For context, I trained on a graduate scheme in a somewhat similar field, got to a decent position and salary, then decided I wanted to try a different line of work which involved taking quite a big pay cut but I really wanted to give it a go and was in a position to take the salary drop to change paths. I quickly realised that I made a mistake as I just don't feel challenged enough since changing paths, and the progression in the new field is not as straight forward as I'd hoped (the funding has been cut for the training) so I looked for other jobs more similar to my previous role, and found this one. I explained my career decisions in the interview and the panel understood where I was coming from, but I still feel insecure about the salary in my current role and how it will reflect on me if I share it with HR at the new place. I'd rather I didn't have to share it and I'm confident when I'm in post my skills and ability will be able to speak for themselves. I don't think the panel really thought about my current job during my interview, as most of my examples were from my previous job as they were more applicable, so I'm worried that if attention was drawn to my current role which is a lot more junior, they might question whether they want me.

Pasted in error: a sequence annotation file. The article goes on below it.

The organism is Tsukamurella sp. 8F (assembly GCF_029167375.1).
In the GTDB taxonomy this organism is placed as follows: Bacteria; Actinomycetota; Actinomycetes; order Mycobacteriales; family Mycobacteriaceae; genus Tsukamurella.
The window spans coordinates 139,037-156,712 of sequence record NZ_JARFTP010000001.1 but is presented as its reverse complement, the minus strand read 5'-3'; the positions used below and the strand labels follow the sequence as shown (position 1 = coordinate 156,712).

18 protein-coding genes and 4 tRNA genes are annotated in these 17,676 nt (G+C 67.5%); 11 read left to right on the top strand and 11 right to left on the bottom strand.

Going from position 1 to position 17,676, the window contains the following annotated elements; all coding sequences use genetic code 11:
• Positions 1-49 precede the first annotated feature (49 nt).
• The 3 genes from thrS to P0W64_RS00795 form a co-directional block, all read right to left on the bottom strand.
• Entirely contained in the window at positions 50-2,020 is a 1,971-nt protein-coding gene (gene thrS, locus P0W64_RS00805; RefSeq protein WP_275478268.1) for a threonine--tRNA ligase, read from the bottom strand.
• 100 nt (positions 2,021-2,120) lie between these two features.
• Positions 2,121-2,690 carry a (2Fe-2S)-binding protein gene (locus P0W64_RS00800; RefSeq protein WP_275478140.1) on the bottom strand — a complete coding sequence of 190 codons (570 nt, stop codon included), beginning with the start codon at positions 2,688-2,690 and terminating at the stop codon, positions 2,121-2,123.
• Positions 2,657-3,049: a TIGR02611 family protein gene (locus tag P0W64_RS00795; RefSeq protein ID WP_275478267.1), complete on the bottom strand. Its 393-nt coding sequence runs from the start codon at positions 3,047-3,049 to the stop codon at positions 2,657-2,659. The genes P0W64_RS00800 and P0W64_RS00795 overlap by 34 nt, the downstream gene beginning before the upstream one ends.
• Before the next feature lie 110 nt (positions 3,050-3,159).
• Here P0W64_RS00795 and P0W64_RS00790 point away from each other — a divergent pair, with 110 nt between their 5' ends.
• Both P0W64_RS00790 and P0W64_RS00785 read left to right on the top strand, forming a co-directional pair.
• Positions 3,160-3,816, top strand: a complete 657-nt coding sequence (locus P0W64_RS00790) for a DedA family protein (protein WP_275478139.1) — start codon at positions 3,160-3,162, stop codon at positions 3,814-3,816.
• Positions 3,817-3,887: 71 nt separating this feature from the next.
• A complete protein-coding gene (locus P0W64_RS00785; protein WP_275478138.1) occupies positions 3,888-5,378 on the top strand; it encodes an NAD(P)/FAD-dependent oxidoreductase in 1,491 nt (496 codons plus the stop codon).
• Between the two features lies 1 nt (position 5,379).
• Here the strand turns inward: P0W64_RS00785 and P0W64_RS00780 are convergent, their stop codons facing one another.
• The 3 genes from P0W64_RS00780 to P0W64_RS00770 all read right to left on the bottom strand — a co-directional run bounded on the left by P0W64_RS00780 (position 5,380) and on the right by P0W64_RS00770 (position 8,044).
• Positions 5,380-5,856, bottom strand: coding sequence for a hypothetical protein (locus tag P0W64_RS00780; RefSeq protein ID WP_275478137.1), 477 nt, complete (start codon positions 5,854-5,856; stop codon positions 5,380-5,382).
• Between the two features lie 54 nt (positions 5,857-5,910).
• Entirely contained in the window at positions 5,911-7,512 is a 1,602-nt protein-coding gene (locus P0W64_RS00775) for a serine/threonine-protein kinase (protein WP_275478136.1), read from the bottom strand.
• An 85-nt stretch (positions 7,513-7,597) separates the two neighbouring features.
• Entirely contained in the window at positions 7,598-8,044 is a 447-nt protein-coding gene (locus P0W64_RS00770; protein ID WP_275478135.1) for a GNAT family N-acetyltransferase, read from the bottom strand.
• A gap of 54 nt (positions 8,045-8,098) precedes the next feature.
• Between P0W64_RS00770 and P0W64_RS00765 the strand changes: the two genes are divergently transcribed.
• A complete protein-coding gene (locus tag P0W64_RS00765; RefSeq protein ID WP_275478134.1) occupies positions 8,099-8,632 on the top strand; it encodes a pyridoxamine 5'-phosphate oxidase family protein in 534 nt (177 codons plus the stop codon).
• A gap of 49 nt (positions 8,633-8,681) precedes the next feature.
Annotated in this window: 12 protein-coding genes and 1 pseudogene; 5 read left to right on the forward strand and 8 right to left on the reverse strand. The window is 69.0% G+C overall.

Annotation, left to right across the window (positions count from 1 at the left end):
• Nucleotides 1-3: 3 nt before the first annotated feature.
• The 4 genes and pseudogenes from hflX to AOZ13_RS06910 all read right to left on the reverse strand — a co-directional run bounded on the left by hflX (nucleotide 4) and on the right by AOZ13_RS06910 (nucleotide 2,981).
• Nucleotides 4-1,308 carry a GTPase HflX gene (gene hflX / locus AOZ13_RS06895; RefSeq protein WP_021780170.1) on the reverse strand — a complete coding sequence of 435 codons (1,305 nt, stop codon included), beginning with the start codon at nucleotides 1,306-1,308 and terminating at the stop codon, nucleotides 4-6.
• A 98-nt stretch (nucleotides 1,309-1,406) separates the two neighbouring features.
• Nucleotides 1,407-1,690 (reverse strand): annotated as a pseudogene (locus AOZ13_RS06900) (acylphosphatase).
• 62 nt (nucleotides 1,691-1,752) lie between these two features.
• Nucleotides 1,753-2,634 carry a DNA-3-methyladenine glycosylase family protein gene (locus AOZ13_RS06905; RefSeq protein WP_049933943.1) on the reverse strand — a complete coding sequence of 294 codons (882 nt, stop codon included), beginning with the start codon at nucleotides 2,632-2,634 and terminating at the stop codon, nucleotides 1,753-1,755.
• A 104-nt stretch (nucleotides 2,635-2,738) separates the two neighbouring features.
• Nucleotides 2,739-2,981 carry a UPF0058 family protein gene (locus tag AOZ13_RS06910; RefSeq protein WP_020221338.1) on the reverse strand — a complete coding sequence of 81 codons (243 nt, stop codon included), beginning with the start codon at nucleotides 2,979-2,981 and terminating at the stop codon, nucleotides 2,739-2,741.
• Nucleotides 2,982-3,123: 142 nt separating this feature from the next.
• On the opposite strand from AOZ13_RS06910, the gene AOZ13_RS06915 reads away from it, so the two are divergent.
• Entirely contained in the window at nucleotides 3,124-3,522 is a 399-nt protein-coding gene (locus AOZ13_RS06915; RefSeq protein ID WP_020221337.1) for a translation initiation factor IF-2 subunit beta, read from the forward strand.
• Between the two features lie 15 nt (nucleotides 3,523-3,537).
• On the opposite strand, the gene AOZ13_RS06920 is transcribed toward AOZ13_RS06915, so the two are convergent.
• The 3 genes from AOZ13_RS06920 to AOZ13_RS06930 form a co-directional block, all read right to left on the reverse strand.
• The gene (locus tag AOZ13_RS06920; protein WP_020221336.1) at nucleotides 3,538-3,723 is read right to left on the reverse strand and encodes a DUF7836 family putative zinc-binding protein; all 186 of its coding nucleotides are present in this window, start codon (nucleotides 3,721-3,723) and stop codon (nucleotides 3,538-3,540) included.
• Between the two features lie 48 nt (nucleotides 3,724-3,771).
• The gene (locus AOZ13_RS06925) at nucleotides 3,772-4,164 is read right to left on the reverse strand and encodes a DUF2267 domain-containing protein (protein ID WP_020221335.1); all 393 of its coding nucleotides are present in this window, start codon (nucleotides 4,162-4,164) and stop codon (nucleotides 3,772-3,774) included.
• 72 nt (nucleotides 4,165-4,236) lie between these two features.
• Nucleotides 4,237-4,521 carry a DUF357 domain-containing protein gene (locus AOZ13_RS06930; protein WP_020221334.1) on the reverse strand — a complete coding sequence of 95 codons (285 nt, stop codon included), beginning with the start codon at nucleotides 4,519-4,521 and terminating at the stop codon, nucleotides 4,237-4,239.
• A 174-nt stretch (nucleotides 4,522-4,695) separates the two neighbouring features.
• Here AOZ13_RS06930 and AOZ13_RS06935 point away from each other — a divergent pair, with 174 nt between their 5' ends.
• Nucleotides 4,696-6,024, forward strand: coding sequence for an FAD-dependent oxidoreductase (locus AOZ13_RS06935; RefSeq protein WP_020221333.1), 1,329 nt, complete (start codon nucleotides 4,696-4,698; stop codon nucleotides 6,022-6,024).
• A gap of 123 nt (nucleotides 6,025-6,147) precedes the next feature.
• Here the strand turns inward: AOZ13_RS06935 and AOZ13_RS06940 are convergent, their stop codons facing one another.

Can anyone advise as to why HR at the new job are asking for my current salary at this stage? I'd understand if they were wanting it to negotiate salary, but as far as I'm concerned, as an external applicant, I'd be offered the minimum of the range regardless of whether I was currently paid more than that.

Very grateful for any thoughts.
«13

Comments

  • Marcon
    Marcon Posts: 10,548 Forumite
    First Post First Anniversary Name Dropper Combo Breaker
    tink17 said:
    Hi, I was provisionally offered a new job in December subject to satisfactory pre-employment checks including security clearance. Last Friday, the new company confirmed the checks are all complete, said my offer was now a 'formal offer' rather than a provisional offer, and asked me to start in exactly 4 weeks' time. I asked if I could please have a copy of my contract before handing in my notice, but the HR dept said they couldn't do this until I was 'set up as a new employee' which would take another 8 days, and could I please take the email as confirmation of my formal offer and hand in my notice that day. They also sent me a copy of the company's standard terms and conditions, which they said my contract would mirror anyway.